Partly for fun, partly for unwary pedestrians and cyclists, I installed this small ship's bell, operated by a rope that goes back to the underside of the dashboard. The horn button in the center of the steering column is shorting out, so I'll put a push-button in the dash for that soon.

January, 2011

The VW steering is incredibly sloppy, and I had put in a second used steering box thinking that would tighten things up a bit, but I ran out of adjustment. So I finally discovered a tiny difference in the diameter of the lower shaft into the arm that connects to the tie rods, and shimmed it out with a few layers of heavy duty aluminum foil. It works!

These top lights aren't installed yet, and I hope to get to them soon. I'm so low that I need something for other drivers to see me better. No, the doors still aren't on, but wait 'til this summer! Perhaps one of the reasons I've delayed so long on the doors is my enjoyment of the open air and view of the sky, even when it is raining. (P.S. I finally decided I was not going to have doors!)

August 2014

Suddenly, I lost power. I discovered that a $9 drive-shaft coupling with internal splines failed because it had worn its splines completely smooth. Fortunately, the transmission was OK. After a long talk with a machinist, and a motorcycle mechanic, I decided that the side-pressure from the belt on the drive-shaft had pulled the shaft ever so slightly out of perfect alignment, causing the wear. Not only that, I was actually losing power by going through all those gears. I decided to sell the transmission on e-Bay, and it quickly sold to a golf course in Michigan, who installed it in the vehicle for which it was designed, a Cushman Truckster.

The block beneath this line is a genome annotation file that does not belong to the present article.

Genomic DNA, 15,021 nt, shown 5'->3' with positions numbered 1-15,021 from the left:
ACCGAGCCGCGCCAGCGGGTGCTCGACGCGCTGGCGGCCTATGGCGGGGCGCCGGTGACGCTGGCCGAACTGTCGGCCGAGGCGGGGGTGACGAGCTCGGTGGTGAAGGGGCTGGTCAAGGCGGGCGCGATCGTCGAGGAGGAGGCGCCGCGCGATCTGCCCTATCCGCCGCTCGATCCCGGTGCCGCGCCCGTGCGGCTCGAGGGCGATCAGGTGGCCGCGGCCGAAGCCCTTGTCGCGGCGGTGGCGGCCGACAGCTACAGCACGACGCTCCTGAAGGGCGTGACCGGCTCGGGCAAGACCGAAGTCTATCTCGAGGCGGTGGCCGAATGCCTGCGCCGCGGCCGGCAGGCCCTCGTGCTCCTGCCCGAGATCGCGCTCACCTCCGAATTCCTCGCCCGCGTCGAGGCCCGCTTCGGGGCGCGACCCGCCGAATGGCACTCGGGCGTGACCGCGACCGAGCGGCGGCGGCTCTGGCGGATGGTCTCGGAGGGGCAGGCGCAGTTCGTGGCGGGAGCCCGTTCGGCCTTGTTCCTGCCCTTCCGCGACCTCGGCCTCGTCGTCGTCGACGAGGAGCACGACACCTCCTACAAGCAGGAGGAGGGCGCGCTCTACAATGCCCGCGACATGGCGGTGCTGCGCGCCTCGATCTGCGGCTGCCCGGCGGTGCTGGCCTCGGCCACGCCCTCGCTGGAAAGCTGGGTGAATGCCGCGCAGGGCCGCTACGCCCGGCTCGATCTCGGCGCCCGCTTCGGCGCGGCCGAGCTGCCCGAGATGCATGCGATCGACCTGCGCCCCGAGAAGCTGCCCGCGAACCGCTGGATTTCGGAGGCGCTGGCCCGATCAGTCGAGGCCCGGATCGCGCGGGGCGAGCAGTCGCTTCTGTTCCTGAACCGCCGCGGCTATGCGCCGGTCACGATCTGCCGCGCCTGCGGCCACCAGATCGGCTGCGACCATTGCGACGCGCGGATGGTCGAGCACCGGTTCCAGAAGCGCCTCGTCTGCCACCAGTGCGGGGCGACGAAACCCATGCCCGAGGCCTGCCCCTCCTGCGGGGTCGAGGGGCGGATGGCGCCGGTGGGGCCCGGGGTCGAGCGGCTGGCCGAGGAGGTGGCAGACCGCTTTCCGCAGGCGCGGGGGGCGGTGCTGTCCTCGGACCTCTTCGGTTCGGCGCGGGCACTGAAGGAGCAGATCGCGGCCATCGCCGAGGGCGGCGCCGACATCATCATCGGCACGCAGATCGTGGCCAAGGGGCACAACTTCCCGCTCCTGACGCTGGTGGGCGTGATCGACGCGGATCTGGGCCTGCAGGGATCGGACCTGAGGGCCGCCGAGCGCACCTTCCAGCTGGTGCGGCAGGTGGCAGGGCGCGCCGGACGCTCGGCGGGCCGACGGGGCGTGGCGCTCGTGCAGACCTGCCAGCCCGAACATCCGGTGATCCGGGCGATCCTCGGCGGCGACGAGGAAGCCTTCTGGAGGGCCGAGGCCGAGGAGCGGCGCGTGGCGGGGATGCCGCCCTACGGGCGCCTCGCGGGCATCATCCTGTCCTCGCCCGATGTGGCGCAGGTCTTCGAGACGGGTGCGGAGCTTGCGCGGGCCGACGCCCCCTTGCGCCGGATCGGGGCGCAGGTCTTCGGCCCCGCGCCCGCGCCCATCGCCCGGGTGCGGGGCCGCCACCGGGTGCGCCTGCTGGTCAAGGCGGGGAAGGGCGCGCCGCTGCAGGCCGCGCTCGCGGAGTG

April 2015

I had borrowed a 49cc scooter for the winter and procrastinated on altering the motor mount so I could re-install it in its original position. It involved cutting through a great deal of steel with a grinder. I bought a reverse switch for the polarity of the motor, operated by a 12v coil that was energized by a small switch on the dashboard.

Subjectively, I can get to 30 mph more quickly and smoothly now. If there's nobody behind me, I hold the amps at 200.

Copyright 2011, David Hazen. You may download, store, or print a single copy of this page for your personal information. No part of this material may be reproduced, stored or transmitted for personal gain.